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Pakistan is a large and populous country which came into existence in 1947 after an armed struggle from the British colonizers. Since then, the country has had a turbulent history ranging from the aggression against their neighbor India to conflicts with militant groups along its borders.
The insecurity experienced in Pakistan has led to the nation being classified as a failing state by some countries among the international community. This paper shall argue that Pakistan is a failing state and is in danger of becoming a fully failed state if it continues on the same path. To reinforce this claim, this paper shall articulate the characteristics of a failed state that Pakistan currently exhibits.
Characteristics of a Failed State
Rotberg (2004, p.85) characterizes failed states as being “tense, deeply conflicted, dangerous, and contested bitterly by warring factions. While Pakistan has a functional government, the country is characterized by bitter warring factions. The government and civilians continue to suffer from the sporadic suicide attacks that are perpetrated and civilian causalities are high. While the Pakistani government has launched numerous operations against the militants, the attacks continue to occur with increasing frequency.
Another characteristic of failed states is that the central government is not able to control all its territory. This is the case with Pakistan and Hains (2008) notes that while the geographical region known as Pakistan appears as a unified state on the map, the region is not wholly under the control of any single government as is typical of a fully functioning nation-state.
The Pakistan government has a marginal control of Baluchistan which is Pakistan’s largest province. In the Sparsely populated tribal lands, the Pakistani government has little to no control and Tribal leaders are the law in these regions. Baluchistan became a part of Pakistan after forceful annexation by Pakistan army following the 1947 independence. Since then, the people of Baluchistan have been involved in an armed conflict with Pakistan in a bid to annex themselves from the state.
Failing states are also characterized by a loss of monopoly by the government over the use of physical force. The Northwest border of Pakistan with Afghanistan is one of the regions where the central Pakistan government exhibits very little control.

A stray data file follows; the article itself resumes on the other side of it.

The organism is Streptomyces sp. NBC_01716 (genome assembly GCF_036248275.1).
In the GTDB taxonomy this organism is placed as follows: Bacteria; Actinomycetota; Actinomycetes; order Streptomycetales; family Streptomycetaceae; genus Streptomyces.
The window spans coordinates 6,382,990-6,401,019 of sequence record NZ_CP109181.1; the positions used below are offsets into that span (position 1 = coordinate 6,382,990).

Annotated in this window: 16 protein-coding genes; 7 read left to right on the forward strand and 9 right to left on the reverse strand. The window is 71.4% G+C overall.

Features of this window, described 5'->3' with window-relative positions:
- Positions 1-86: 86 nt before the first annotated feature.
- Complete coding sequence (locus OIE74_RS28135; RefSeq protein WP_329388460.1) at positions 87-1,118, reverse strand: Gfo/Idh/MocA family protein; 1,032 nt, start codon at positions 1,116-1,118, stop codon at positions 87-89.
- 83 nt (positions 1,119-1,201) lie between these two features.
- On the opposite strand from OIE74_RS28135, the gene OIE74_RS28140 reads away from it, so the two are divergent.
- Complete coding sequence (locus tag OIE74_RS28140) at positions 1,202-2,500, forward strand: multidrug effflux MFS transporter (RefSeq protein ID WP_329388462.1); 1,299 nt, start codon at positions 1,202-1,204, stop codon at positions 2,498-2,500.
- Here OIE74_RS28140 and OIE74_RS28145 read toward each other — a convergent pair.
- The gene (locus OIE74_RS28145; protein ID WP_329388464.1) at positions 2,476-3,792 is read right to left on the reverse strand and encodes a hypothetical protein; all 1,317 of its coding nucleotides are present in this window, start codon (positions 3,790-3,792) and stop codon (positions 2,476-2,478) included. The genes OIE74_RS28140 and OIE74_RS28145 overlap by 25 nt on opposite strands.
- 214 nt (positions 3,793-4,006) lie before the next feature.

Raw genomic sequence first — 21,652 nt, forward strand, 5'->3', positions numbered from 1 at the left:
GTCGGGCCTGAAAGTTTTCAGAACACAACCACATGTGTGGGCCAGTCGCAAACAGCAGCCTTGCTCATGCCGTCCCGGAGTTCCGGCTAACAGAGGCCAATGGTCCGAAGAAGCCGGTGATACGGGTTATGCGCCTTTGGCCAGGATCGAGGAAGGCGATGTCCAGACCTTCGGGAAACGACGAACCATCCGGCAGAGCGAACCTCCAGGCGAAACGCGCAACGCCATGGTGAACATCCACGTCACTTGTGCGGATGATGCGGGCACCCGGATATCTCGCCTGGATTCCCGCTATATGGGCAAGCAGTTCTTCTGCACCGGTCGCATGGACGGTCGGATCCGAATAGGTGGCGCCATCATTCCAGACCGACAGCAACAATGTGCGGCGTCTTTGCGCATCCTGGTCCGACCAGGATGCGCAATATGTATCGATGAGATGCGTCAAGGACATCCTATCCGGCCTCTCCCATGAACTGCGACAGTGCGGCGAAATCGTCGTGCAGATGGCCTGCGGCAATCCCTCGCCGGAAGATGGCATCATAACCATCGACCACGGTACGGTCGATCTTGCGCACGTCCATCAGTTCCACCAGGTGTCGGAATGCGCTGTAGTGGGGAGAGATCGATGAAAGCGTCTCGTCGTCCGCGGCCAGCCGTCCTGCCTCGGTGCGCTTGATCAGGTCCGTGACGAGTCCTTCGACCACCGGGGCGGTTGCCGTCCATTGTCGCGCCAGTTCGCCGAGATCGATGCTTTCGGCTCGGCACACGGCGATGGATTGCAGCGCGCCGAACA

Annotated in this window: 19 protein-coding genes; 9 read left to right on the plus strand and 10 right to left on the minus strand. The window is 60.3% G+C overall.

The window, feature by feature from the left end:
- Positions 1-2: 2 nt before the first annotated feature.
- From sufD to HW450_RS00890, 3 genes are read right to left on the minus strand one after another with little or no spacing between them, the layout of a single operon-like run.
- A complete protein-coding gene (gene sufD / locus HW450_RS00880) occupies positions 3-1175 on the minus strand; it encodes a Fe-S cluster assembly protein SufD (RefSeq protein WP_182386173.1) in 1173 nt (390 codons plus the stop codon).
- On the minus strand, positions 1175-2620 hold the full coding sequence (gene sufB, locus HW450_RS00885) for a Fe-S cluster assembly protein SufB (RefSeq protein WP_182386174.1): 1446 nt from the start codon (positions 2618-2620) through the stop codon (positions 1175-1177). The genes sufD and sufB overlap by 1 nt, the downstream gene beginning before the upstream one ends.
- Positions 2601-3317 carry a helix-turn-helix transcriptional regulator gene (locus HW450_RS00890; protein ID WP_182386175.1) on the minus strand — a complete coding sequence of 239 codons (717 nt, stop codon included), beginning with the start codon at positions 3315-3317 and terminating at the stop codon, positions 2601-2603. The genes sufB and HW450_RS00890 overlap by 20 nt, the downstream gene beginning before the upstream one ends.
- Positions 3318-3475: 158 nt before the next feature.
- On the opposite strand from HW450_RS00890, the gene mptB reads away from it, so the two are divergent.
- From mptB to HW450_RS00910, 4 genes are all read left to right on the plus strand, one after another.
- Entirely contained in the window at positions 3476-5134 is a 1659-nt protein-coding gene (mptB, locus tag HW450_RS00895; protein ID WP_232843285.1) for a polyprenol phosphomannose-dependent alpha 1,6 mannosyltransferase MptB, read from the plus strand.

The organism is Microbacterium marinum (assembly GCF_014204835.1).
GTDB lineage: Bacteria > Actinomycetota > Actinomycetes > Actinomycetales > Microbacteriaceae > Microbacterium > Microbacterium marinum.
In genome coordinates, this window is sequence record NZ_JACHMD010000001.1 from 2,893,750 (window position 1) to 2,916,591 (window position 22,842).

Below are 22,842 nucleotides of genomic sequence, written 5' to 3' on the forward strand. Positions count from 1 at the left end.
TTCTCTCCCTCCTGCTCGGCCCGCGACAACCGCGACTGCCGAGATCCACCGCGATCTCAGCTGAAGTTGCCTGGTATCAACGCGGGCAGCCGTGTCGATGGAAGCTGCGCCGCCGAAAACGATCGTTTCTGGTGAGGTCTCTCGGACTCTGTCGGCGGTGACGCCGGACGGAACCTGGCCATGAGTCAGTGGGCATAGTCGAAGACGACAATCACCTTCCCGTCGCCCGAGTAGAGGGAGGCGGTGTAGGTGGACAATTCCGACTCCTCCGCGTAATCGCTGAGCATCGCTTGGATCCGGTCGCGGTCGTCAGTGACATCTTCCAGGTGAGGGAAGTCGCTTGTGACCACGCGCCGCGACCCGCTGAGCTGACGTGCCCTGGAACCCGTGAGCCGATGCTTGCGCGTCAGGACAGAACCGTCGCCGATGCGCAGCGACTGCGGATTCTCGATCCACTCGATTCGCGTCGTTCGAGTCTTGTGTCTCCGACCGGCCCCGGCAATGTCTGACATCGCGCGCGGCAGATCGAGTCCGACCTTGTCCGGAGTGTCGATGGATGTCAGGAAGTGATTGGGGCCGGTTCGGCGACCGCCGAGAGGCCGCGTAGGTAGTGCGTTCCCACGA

This region which is referred to as the Federally Administered Tribal Areas (FATA) is a hub of illegal fire arms and a training ground for militants. As a result of the lawlessness in the tribal regions of Pakistan, the country acts as a safe haven for terrorist groups. As a matter of fact, the Pakistan Taliban is able to operate in Pakistan with the protection of the tribal leaders
The Pakistan army breached the FATA for the first time during the 2002 US led war on terror in the region. Four years into the incursion, the Pakistan army made a retreat from the region as a result of huge casualties suffered in the region. This led to the signing of a peace deal with the Taliban in the Waziristan region.
Hains (2008) asserts that the signing of the peace treaty was equivalent to a defacto acceptance of an independent “Islamic Emirate of Waziristan” – ruled by the Taliban”. This area continues to serve as a safe haven for terrorist groups such as the infamous Al Qaeda.
A nation’s justice system has a direct bearing on the perceived legitimacy of a government by its people. Hains (2008) states that the reason for this is that the nation’s citizens are more likely to cooperate with the security apparatus if they perceive that the justice system is effective and fair.
While Pakistan boasts of a well established justice system, this state apparatus is plagued by allegations of corruption and inefficiency. The humanitarian situation in Pakistan is at best appalling. A report published by Amnesty International in 2007 revealed that Pakistan violated a wide array of human rights including “right to life, freedom from arbitrary arrest and detention, other ill-treatment and enforced disappearance”.
The Pakistani government relies heavily on aid from donor countries such as the US to reinforce its position. This aid is mostly in the form of military hardware in a bid to contain the terrorism threat in Pakistan. This aid has led to a situation whereby the Pakistani government has been forced to demonstrate its accountability to the US instead of its citizens.
This visible political intrusion has been as a result of the huge financial aid that the US gives to Pakistan. By being accountable to its donors rather than its own people, the Pakistan government has lost legitimacy in the eyes of some of its citizens leading to increased attacks on government installations.
This paper set out to give a profile of Pakistan as a country and in particular to discuss the nature of Pakistan as a failed state. To this end, the paper has highlighted the characteristics of a failed state that Pakistan in its present condition exhibits. The Pakistani government does not wield control over its entire territory and its justice system is dysfunctional.
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This paper has demonstrated that as a result of this, Pakistan falls under the category of failing states. If the situation is not addressed, the future of the state of Pakistan is uncertain and it may become a fully failed state like Somalia.
Amnesty International. (2007). Pakistan Human Rights ignored in the ‘War on Terror’. Web.
Hains, C. M. et al. (2008). Breaking the Failed-State Cycle. RAND Corporation.
Rotberg I. R. (2004). “The New Nature of Nation-State Failure.” The Washington Quarterly. Vol. 25 No 3, 2002: 85-96.